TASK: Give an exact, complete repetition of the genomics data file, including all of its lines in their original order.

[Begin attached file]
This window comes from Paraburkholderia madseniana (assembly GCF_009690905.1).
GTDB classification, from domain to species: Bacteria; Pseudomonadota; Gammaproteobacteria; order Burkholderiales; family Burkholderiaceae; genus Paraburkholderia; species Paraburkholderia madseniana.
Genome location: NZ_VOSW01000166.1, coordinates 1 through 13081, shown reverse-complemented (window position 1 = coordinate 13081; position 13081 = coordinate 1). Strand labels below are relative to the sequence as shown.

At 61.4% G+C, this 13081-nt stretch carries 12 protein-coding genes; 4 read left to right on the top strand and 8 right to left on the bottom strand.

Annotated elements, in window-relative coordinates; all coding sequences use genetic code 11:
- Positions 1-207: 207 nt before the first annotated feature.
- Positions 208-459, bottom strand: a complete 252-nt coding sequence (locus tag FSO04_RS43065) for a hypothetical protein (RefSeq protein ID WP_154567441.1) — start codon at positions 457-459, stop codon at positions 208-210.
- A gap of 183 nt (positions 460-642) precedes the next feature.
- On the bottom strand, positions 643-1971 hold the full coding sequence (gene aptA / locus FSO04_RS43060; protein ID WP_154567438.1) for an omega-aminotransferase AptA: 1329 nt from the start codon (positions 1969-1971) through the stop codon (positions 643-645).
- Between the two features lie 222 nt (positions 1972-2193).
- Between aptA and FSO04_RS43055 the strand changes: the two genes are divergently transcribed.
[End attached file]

This window comes from Paraburkholderia madseniana (assembly GCF_009690905.1).
GTDB classification, from domain to species: Bacteria; Pseudomonadota; Gammaproteobacteria; order Burkholderiales; family Burkholderiaceae; genus Paraburkholderia; species Paraburkholderia madseniana.
Genome location: NZ_VOSW01000166.1, coordinates 1 through 13081, shown reverse-complemented (window position 1 = coordinate 13081; position 13081 = coordinate 1). Strand labels below are relative to the sequence as shown.

At 61.4% G+C, this 13081-nt stretch carries 12 protein-coding genes; 4 read left to right on the top strand and 8 right to left on the bottom strand.

Annotated elements, in window-relative coordinates; all coding sequences use genetic code 11:
- Positions 1-207: 207 nt before the first annotated feature.
- Positions 208-459, bottom strand: a complete 252-nt coding sequence (locus tag FSO04_RS43065) for a hypothetical protein (RefSeq protein ID WP_154567441.1) — start codon at positions 457-459, stop codon at positions 208-210.
- A gap of 183 nt (positions 460-642) precedes the next feature.
- On the bottom strand, positions 643-1971 hold the full coding sequence (gene aptA / locus FSO04_RS43060; protein ID WP_154567438.1) for an omega-aminotransferase AptA: 1329 nt from the start codon (positions 1969-1971) through the stop codon (positions 643-645).
- Between the two features lie 222 nt (positions 1972-2193).
- Between aptA and FSO04_RS43055 the strand changes: the two genes are divergently transcribed.